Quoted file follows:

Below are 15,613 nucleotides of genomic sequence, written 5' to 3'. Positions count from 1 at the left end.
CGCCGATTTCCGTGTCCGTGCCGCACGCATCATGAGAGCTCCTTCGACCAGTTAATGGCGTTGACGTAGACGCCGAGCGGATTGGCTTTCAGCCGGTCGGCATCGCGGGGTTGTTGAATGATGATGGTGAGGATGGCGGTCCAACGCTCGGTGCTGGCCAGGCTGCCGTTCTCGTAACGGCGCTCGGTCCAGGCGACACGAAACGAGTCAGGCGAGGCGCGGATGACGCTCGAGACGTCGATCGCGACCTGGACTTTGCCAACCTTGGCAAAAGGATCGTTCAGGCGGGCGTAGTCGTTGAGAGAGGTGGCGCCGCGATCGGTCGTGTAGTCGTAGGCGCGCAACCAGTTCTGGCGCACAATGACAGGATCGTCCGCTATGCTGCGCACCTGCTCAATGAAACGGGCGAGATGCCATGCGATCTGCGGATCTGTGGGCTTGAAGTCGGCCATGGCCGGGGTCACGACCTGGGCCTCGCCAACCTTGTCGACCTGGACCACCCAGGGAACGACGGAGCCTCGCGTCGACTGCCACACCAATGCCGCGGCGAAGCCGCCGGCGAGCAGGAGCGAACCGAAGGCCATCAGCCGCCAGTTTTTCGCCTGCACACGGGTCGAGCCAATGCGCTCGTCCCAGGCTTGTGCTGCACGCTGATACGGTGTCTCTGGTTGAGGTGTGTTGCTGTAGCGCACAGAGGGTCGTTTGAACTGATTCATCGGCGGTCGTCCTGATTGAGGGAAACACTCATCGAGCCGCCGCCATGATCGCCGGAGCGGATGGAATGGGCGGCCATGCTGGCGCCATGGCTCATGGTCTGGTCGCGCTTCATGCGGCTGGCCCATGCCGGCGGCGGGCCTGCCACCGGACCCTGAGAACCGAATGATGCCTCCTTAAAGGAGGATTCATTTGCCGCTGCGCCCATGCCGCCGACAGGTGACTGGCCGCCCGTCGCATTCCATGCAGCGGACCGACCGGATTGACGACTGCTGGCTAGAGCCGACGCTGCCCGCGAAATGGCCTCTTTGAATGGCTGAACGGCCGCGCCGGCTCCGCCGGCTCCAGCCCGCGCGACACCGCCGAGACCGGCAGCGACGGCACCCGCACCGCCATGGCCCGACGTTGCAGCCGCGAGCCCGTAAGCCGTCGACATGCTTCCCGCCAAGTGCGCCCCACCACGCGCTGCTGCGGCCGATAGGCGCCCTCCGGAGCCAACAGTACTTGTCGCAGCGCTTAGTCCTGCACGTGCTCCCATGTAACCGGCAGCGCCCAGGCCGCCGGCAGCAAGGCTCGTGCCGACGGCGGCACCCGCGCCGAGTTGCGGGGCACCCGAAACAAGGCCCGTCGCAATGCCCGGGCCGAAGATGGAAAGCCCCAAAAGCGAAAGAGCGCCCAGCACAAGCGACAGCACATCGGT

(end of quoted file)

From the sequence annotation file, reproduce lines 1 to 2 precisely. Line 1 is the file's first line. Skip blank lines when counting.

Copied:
Below are 15,613 nucleotides of genomic sequence, written 5' to 3'. Positions count from 1 at the left end.
CGCCGATTTCCGTGTCCGTGCCGCACGCATCATGAGAGCTCCTTCGACCAGTTAATGGCGTTGACGTAGACGCCGAGCGGATTGGCTTTCAGCCGGTCGGCATCGCGGGGTTGTTGAATGATGATGGTGAGGATGGCGGTCCAACGCTCGGTGCTGGCCAGGCTGCCGTTCTCGTAACGGCGCTCGGTCCAGGCGACACGAAACGAGTCAGGCGAGGCGCGGATGACGCTCGAGACGTCGATCGCGACCTGGACTTTGCCAACCTTGGCAAAAGGATCGTTCAGGCGGGCGTAGTCGTTGAGAGAGGTGGCGCCGCGATCGGTCGTGTAGTCGTAGGCGCGCAACCAGTTCTGGCGCACAATGACAGGATCGTCCGCTATGCTGCGCACCTGCTCAATGAAACGGGCGAGATGCCATGCGATCTGCGGATCTGTGGGCTTGAAGTCGGCCATGGCCGGGGTCACGACCTGGGCCTCGCCAACCTTGTCGACCTGGACCACCCAGGGAACGACGGAGCCTCGCGTCGACTGCCACACCAATGCCGCGGCGAAGCCGCCGGCGAGCAGGAGCGAACCGAAGGCCATCAGCCGCCAGTTTTTCGCCTGCACACGGGTCGAGCCAATGCGCTCGTCCCAGGCTTGTGCTGCACGCTGATACGGTGTCTCTGGTTGAGGTGTGTTGCTGTAGCGCACAGAGGGTCGTTTGAACTGATTCATCGGCGGTCGTCCTGATTGAGGGAAACACTCATCGAGCCGCCGCCATGATCGCCGGAGCGGATGGAATGGGCGGCCATGCTGGCGCCATGGCTCATGGTCTGGTCGCGCTTCATGCGGCTGGCCCATGCCGGCGGCGGGCCTGCCACCGGACCCTGAGAACCGAATGATGCCTCCTTAAAGGAGGATTCATTTGCCGCTGCGCCCATGCCGCCGACAGGTGACTGGCCGCCCGTCGCATTCCATGCAGCGGACCGACCGGATTGACGACTGCTGGCTAGAGCCGACGCTGCCCGCGAAATGGCCTCTTTGAATGGCTGAACGGCCGCGCCGGCTCCGCCGGCTCCAGCCCGCGCGACACCGCCGAGACCGGCAGCGACGGCACCCGCACCGCCATGGCCCGACGTTGCAGCCGCGAGCCCGTAAGCCGTCGACATGCTTCCCGCCAAGTGCGCCCCACCACGCGCTGCTGCGGCCGATAGGCGCCCTCCGGAGCCAACAGTACTTGTCGCAGCGCTTAGTCCTGCACGTGCTCCCATGTAACCGGCAGCGCCCAGGCCGCCGGCAGCAAGGCTCGTGCCGACGGCGGCACCCGCGCCGAGTTGCGGGGCACCCGAAACAAGGCCCGTCGCAATGCCCGGGCCGAAGATGGAAAGCCCCAAAAGCGAAAGAGCGCCCAGCACAAGCGACAGCACATCGGT